A virus task force with representatives from Ford, General Motors, Fiat Chrysler (now Stellantis) and the United Auto Workers union made the decision Monday. It’s effective July 12.
About 150,000 factory workers from all three companies have been wearing masks, keeping safe distances, cleaning equipment and taking other precautions since factories reopened in May of last year. Other precautions will remain in place.
The task force reviewed Centers for Disease Control and Prevention guidelines and other standards before making the decision, the UAW said in a statement Tuesday. The companies will comply with all state and local regulations.
Workers won’t have to show proof of vaccination to take off their masks.
MOSCOW — Russian health officials have approved booster shots for those vaccinated against COVID-19 six months after their first dose.
On Tuesday, 20,616 new infections were registered and 652 deaths — the highest daily death toll in the pandemic.
Russia’s health minister Mikhail Murashko told a government meeting Tuesday the ministry has updated its vaccination guidelines. It allows those who contracted the coronavirus to get vaccinated six months after they recovered and those who have been immunized to get booster shots six months after their first vaccination.
Russia’s state coronavirus task force has been reporting more than 20,000 new infections daily since last Thursday, more than double the average in early June.
Russia was among the first globally to announce and deploy a coronavirus vaccine last year but has since inoculated only a fraction of its 146 million people. Murashko says more than 23 million — just over 15% — have received at least one dose.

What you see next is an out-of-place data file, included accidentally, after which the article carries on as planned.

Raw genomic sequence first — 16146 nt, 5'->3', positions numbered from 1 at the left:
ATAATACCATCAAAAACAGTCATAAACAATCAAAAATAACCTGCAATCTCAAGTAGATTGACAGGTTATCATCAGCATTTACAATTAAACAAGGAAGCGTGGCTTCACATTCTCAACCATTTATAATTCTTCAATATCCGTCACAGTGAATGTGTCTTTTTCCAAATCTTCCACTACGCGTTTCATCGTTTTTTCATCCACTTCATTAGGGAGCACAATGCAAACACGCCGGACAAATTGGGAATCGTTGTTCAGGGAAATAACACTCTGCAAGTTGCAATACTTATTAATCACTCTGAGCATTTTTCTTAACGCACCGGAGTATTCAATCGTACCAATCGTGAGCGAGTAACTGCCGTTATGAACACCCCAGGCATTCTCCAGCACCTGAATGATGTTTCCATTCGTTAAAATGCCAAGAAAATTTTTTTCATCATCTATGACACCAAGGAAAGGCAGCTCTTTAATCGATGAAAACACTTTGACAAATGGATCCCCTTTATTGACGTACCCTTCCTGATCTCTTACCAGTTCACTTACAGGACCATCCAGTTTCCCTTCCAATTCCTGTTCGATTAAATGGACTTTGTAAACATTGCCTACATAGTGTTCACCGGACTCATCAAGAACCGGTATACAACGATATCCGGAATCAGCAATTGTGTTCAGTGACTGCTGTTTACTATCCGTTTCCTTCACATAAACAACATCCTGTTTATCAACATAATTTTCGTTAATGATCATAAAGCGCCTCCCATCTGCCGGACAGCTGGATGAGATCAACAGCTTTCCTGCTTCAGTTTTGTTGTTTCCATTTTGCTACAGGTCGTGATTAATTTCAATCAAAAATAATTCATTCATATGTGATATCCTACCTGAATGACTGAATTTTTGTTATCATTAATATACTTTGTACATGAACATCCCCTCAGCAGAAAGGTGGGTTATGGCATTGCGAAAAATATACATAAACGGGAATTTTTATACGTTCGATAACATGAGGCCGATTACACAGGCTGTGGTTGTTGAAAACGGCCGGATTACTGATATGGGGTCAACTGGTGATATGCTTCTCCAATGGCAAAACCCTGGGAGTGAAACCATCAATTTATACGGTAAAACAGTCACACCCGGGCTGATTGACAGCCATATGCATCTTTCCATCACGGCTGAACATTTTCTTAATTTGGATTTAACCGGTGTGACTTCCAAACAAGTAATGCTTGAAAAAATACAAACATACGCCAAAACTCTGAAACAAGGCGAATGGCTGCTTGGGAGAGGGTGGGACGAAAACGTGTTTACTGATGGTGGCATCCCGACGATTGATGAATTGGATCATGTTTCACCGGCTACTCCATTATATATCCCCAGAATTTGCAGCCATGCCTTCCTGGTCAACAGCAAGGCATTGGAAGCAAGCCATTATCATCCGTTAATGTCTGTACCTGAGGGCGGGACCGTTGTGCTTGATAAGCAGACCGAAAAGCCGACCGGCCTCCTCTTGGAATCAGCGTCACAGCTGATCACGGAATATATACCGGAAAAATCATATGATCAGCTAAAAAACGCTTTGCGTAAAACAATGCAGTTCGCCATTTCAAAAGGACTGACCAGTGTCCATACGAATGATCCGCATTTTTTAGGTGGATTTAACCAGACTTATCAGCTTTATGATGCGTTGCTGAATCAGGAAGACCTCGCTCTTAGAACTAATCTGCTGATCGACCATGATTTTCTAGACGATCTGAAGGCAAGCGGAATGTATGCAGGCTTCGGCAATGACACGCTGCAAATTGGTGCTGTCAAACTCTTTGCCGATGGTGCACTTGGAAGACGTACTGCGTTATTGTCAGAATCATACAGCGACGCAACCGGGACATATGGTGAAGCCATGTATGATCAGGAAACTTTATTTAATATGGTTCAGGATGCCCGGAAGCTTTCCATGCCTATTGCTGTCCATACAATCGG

JAKARTA, Indonesia — The Red Cross says Indonesia needs to urgently increase medical care, testing and vaccinations as the number of infections has left it “on the edge of a COVID-19 catastrophe.”
The group says its coronavirus hospital in Bogor, outside of Jakarta, was “overflowing” and emergency tents had been set up to house more patients. It was a similar scene at other hospitals near the capital, including at the Bekasi city hospital that reached 90% capacity.
On Monday, Indonesia reported more than 20,600 new cases and more than 400 deaths in the world’s fourth most populous nation.
The surge in Indonesia is considered in part because of the delta variant, which is thought to be more contagious. Indonesia has registered more than 2.1 million cases and more than 57,500 confirmed deaths, both the most in Southeast Asia.
Less than 5% of adults in the nation of 270 million have been fully vaccinated. The Red Cross called for global action so countries such as Indonesia can get needed vaccines.
PARIS — France’s government is urging all nursing home staff in the nation to get vaccinated. It’s sending more vaccine doses to a southwestern region where the delta variant of the coronavirus is spreading fast.
France’s virus infections, hospitalizations and deaths have been dropping nationwide for weeks, but with only 32% of the population fully vaccinated so far, concerns are growing about the highly contagious delta variant. The variant accounts for about 20% of new virus cases in France and is becoming “progressively dominant,” Health Minister Olivier Veran told broadcaster France-Info on Tuesday.
Lawmakers pressed the government Tuesday for tougher measures to slow the variant’s spread.
The minister in charge of elder care, Brigitte Bourguignon, says the government “doubled the doses” of vaccines sent to the southwest Landes region, where the delta variant makes up a majority of infections and recently swept through a nursing home.
Bourguignon says the government sent a letter to all nursing homes in France urging staff to get vaccinated and warning that vaccination could become mandatory if they don’t do so by September. She says getting vaccinated is “a moral imperative.”
France has recorded more virus infections than any European country and more than 111,000 confirmed deaths.
NEW YORK — From suicidal crises to mental fatigue, many U.S. kids are facing challenges navigating re-entry after more than a year of living in a pandemic.
A surge in suicidal crises among children led a Colorado hospital to declare a state of emergency in May when emergency department and hospital inpatient beds were overrun with suicidal kids and those struggling with other psychiatric problems.